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Covington Fire requests ordinance update
The City of Covington is considering an ordinance change to require locking caps on fire suppression systems on new commercial buildings throughout the city. (Submitted Photo | The Covington News)

Deputy Fire Chief for the Covington Fire Department (CFD) Tony Smith said debris in commercial sprinkler systems around the city is preventable through the addition of locking caps. The change in caps could prevent thousands of dollars’ worth of damage to a building.

Currently, the city’s ordinance requires new commercial buildings to have an automatic fire detection or fire suppression system installed. The ordinance change would require that fire suppression systems be equipped with a rapid entry key locking cap approved by the CFD.

“You all are familiar with the little fire protection devices that come out of your buildings and those mostly have these plastic caps on them,” City Manager Leigh Anne Knight said. “Those plastic caps are pretty easy to remove, pretty easy to get broken and so what happens is when those things get broken or they get pulled off, people begin to stick trash in them.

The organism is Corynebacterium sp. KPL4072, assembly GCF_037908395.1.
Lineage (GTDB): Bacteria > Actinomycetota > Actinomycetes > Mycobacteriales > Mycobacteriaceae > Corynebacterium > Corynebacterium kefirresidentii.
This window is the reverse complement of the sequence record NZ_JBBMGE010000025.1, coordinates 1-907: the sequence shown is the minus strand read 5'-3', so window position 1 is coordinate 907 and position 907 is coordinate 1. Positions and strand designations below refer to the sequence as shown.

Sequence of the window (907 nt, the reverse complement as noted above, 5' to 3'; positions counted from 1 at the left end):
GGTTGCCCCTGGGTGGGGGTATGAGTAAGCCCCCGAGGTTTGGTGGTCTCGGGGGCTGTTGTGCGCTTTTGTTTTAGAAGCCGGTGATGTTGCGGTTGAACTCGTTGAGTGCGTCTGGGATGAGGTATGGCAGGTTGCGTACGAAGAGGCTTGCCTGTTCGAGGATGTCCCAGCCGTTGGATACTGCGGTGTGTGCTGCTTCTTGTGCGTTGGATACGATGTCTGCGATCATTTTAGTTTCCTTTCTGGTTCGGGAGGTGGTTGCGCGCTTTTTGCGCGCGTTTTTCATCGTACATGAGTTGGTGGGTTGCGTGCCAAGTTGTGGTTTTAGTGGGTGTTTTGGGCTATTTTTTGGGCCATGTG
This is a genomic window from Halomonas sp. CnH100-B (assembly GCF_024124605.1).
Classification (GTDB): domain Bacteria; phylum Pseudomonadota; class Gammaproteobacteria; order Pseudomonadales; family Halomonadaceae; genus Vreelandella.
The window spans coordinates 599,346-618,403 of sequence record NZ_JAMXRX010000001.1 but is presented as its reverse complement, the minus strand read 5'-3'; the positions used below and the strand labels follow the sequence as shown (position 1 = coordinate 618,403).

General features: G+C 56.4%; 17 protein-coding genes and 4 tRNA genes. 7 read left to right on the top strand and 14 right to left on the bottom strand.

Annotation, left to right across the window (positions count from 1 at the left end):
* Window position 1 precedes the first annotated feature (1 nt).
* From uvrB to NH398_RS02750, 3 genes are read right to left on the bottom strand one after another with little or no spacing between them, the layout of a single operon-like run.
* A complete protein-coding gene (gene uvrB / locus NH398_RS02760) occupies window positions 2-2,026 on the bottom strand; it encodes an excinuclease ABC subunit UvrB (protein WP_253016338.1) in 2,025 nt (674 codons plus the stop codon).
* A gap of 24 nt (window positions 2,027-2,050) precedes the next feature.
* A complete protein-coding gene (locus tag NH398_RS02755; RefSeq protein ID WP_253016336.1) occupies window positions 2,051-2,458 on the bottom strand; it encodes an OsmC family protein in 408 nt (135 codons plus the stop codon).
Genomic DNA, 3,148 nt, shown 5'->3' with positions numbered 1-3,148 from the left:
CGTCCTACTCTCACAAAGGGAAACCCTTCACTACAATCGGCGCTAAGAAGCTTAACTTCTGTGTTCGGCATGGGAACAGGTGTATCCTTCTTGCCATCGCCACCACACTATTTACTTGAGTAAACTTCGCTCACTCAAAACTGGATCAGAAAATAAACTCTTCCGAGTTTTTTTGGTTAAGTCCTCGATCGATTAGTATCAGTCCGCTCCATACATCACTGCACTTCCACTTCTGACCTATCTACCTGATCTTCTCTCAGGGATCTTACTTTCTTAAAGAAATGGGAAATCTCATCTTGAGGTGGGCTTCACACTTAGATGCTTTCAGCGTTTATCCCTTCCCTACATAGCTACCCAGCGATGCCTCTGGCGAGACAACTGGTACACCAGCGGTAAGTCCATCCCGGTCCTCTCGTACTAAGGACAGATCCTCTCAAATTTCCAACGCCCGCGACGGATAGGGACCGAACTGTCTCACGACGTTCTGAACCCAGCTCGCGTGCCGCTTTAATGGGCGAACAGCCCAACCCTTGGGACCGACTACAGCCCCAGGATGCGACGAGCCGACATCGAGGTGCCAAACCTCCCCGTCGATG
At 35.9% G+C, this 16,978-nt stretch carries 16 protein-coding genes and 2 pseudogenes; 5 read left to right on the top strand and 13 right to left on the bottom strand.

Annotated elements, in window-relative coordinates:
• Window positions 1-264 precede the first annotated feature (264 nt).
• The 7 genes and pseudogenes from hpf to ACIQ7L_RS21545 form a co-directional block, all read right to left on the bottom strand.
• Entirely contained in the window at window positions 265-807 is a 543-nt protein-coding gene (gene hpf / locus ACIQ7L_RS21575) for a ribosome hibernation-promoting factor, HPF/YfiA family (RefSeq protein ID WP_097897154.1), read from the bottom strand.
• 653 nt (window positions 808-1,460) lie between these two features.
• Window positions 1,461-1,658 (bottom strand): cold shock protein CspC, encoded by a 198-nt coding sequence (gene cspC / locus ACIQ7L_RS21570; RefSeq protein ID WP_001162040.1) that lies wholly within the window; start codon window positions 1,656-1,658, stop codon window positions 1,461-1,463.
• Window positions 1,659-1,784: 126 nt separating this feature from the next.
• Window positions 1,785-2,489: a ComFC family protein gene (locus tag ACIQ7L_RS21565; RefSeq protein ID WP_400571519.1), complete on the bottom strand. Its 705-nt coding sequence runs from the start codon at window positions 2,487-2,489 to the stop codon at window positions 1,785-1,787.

“That makes it difficult when the fire department rolls up to need to connect there for an emergency. They’ve got to clean this out and oftentimes it’s not an easy fix to get it cleaned out.”

The proposed ordinance change would require locking caps, instead of the plastic caps, on all new commercial buildings within the city limits. The locking caps would prevent breakage and removal without a special key.

Smith said the price difference on the locking caps and the plastic caps varies depending on the sprinkler system used but is between $200 and $300.

“Just an example of some possible savings: If any of those pieces of trash actually went down the pipe and got past the elbow, in other words, got past where you could actually physically see it, then what you’d have to do is break that pipe apart and the sprinkler company would actually have to flush that pipe to try to blow it out the other side,” Smith said. “What that does, if we don’t know its there and we push water in, all we’re doing is clogging the system so we’re not able to add water to the sprinkler system in order to extinguish the fire.

“You’re talking about a several thousand dollar repair so a couple hundred bucks is pretty reasonable I believe.”

Smith said he would reach out to existing commercial buildings to explain the benefits of the locking caps, but it would not be a requirement.

The Covington City Council unanimously approved the first reading of the ordinance change Monday night. The second reading of the change will come before the council at its March 20 meeting before it is officially put into place.